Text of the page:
There are practical reasons why business cards are made from card stock and ink instead of eggs and heavy cream, but it surely would have been handy if Greg Atkinson could have parceled out his pea flan while seeking backers for his new Bainbridge Island bistro. The jiggly, foamy flan is a scion of the muses near (the farmers market up the street) and far (France) which guide the goings-on at Restaurant Marché, the first one at which Atkinson—James Beard Award-winning food writer and former Canlis toque—has served as owner and head chef.
RESTAURANT MARCHE 150 Madrone Lane, Bainbridge Island, 842-1633, restaurantmarchebainbridge.com. 11:30 a.m.-2:30 p.m. & 5:30-10 p.m. Tues.-Sat.
The splendid flan, made from pea vines and morels, is a springtime tramp, fast with its fresh, grassy flavors. As pale green as mint-chocolate-chip ice cream, the dish tastes like May remade as a spoonable pudding. This is how Pacific Northwesterners ought to eat on a sunny 60-degree day.
I was steered to the flan by a server visibly alarmed that a surrogate had taken my appetizer order; the stand-in presumably took pity because nobody had approached me during the first 15 minutes I was seated at the compact kitchen bar. Sure that I'd be unable to stomach much else after a half-dozen baked oysters blanketed in a frothy sabayon, the truant server ventured that the flan, sold as a side dish, might complete my meal. Knowing it wouldn't, I asked for a vegetable plate on which the flan appears.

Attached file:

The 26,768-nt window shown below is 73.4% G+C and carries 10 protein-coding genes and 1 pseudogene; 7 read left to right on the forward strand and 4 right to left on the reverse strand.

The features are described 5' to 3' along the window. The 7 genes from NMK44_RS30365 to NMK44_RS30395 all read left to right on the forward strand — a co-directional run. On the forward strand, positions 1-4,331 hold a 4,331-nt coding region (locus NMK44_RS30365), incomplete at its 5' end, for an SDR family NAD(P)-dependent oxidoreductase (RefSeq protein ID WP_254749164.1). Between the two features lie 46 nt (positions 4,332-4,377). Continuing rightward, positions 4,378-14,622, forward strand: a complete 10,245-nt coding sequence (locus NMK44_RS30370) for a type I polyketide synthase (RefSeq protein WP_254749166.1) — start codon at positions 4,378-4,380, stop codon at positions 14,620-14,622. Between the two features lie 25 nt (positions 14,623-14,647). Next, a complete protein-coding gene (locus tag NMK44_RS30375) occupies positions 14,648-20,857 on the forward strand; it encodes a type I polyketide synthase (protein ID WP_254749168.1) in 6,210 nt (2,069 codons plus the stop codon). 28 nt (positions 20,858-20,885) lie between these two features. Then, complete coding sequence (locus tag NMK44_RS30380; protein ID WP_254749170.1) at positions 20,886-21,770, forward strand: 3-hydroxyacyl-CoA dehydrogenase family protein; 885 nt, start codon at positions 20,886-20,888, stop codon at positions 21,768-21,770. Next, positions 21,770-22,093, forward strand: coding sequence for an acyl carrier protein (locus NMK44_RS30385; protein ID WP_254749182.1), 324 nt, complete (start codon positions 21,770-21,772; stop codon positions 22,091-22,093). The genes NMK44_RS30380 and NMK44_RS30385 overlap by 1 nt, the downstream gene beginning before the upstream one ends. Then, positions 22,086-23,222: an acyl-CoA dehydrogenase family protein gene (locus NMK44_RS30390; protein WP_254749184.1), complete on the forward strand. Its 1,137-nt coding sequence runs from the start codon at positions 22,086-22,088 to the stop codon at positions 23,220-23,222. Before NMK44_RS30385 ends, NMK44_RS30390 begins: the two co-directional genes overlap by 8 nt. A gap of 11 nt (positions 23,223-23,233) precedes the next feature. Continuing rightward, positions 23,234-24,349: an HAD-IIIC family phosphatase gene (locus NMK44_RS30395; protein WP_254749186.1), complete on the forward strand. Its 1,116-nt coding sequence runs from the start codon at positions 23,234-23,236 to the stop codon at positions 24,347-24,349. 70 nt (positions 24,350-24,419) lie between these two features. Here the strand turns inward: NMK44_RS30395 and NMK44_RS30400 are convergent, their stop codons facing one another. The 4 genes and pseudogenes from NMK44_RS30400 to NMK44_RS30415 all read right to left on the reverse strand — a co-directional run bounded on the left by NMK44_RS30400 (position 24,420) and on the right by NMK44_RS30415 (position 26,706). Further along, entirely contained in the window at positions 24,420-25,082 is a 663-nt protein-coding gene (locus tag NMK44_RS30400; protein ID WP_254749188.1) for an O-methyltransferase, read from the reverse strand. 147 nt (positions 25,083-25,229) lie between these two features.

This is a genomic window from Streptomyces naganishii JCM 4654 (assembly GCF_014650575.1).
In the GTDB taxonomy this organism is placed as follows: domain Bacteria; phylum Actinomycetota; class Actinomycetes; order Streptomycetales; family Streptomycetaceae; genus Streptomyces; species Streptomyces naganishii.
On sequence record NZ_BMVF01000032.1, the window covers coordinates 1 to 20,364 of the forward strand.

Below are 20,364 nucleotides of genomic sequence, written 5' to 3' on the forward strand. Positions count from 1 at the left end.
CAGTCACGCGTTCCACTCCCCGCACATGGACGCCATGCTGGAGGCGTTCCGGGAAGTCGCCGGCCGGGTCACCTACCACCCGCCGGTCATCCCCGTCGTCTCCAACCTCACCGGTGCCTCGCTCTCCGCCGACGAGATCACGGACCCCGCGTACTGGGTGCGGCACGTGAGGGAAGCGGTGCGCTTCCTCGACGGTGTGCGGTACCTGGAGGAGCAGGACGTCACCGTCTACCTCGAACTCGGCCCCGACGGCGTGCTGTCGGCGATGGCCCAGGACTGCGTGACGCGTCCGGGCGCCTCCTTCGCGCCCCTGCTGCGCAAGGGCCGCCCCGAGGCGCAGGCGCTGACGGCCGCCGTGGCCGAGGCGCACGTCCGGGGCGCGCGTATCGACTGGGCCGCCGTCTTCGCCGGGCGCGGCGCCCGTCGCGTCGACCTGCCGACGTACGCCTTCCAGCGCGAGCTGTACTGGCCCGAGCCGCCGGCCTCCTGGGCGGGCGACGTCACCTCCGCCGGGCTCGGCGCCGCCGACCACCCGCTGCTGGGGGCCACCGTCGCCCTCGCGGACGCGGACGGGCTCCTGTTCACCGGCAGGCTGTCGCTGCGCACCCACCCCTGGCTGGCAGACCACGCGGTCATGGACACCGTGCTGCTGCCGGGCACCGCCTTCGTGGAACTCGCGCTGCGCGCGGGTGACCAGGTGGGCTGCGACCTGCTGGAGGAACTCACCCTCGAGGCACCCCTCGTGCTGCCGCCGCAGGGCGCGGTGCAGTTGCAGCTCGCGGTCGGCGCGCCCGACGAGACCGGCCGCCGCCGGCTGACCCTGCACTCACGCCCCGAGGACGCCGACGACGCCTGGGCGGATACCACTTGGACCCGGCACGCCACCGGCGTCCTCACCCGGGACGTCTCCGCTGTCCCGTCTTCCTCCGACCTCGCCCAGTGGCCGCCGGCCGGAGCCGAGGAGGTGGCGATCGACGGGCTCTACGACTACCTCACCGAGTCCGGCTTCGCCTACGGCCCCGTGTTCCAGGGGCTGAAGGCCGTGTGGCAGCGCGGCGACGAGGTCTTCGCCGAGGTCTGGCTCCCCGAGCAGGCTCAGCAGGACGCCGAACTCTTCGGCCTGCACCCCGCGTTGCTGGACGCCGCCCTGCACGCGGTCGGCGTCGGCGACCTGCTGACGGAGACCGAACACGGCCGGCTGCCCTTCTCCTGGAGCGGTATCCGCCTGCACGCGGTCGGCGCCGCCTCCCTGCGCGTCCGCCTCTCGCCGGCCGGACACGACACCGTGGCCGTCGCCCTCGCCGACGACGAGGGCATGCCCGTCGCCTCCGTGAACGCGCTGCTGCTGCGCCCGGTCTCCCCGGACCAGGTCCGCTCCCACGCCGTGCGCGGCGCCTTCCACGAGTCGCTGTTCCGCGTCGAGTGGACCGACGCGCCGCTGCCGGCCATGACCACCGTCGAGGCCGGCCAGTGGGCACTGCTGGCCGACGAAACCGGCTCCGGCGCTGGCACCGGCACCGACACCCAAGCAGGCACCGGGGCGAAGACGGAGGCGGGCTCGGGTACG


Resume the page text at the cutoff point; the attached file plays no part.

It wasn't the first time at Marché (unrelated to the French bistro also named Marché that Daisley Gordon opened in Pike Place Market last year) that I'd seen servers mismeasure guest appetites. On an earlier visit, when I was dining with three people—a six-foot-tall woman, an accomplished snowboarder, and a visiting Swede—a server confidently endorsed the small shellfish platter, assuring us that three oysters, a pair of crab claws, and a half-dozen shrimp would suffice for an all-table starter. Later, he flinched when we hungrily ordered all four desserts he described, volunteering to ask the kitchen whether it was possible to get a half-sized cookie tray.
Unlike so many restaurants run by chefs infatuated with ingredients, Marché is not a hothouse for gorging. Although the restaurant is still wrestling with opening issues, it excels at a kind of chambray-and-Top-Siders refinement. Not every dish is as tasty as the whip of pea vines and morels, but—to a plate—they're exceedingly tasteful. Guests are well-advised to be the flan, and arrive in a dainty, featherweight frame of mind. And since reservations are very nearly compulsory at Marché, giving guests plenty of time to plot their at-meal moods, it wouldn't hurt to cultivate some patience, too: The rhythm of dinner here is determined by the servers' aptitude, not the diners' desires.
Bainbridge Island has a smaller pool of seasoned servers from which to draw than Seattle, and the young crew's inexperience shows. Overwhelmed by the restaurant's instant popularity, the servers haven't yet had a chance to learn how long it takes the oven steamer to turn out dense, oblong rolls ("17 all day!" cried a server at the kitchen window, indicating exactly how many guests were currently bread-deprived) or familiarize themselves with the wine list. A server who took an order for port trotted back to the table to say the bar didn't stock any ports, but he'd poured a glass of sauternes to accompany a chocolate torte, which is tantamount to putting two alpha gorillas in the same cage.